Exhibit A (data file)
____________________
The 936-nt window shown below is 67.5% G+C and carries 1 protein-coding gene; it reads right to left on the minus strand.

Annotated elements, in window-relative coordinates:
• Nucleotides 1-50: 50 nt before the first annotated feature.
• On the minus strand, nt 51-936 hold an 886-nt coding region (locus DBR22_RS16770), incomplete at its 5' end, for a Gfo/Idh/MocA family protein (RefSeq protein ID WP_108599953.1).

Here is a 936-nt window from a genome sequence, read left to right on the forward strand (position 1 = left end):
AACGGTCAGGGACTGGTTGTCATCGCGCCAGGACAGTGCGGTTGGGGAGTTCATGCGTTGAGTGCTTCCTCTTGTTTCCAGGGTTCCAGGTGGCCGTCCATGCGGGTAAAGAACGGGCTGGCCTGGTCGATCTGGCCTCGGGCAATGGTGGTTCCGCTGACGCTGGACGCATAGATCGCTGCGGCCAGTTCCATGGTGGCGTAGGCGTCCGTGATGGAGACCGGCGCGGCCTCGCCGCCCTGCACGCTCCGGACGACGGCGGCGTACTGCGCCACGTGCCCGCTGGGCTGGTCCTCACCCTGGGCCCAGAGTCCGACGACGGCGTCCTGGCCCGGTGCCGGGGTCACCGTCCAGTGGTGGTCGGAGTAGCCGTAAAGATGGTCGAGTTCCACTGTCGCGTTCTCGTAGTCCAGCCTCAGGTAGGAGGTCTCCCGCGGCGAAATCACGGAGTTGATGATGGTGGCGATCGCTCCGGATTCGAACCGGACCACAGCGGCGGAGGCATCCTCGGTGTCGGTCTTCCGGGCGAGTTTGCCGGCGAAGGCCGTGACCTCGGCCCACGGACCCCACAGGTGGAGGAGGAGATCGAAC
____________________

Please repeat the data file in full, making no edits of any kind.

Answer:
The 936-nt window shown below is 67.5% G+C and carries 1 protein-coding gene; it reads right to left on the minus strand.

Annotated elements, in window-relative coordinates:
• Nucleotides 1-50: 50 nt before the first annotated feature.
• On the minus strand, nt 51-936 hold an 886-nt coding region (locus DBR22_RS16770), incomplete at its 5' end, for a Gfo/Idh/MocA family protein (RefSeq protein ID WP_108599953.1).

Here is a 936-nt window from a genome sequence, read left to right on the forward strand (position 1 = left end):
AACGGTCAGGGACTGGTTGTCATCGCGCCAGGACAGTGCGGTTGGGGAGTTCATGCGTTGAGTGCTTCCTCTTGTTTCCAGGGTTCCAGGTGGCCGTCCATGCGGGTAAAGAACGGGCTGGCCTGGTCGATCTGGCCTCGGGCAATGGTGGTTCCGCTGACGCTGGACGCATAGATCGCTGCGGCCAGTTCCATGGTGGCGTAGGCGTCCGTGATGGAGACCGGCGCGGCCTCGCCGCCCTGCACGCTCCGGACGACGGCGGCGTACTGCGCCACGTGCCCGCTGGGCTGGTCCTCACCCTGGGCCCAGAGTCCGACGACGGCGTCCTGGCCCGGTGCCGGGGTCACCGTCCAGTGGTGGTCGGAGTAGCCGTAAAGATGGTCGAGTTCCACTGTCGCGTTCTCGTAGTCCAGCCTCAGGTAGGAGGTCTCCCGCGGCGAAATCACGGAGTTGATGATGGTGGCGATCGCTCCGGATTCGAACCGGACCACAGCGGCGGAGGCATCCTCGGTGTCGGTCTTCCGGGCGAGTTTGCCGGCGAAGGCCGTGACCTCGGCCCACGGACCCCACAGGTGGAGGAGGAGATCGAAC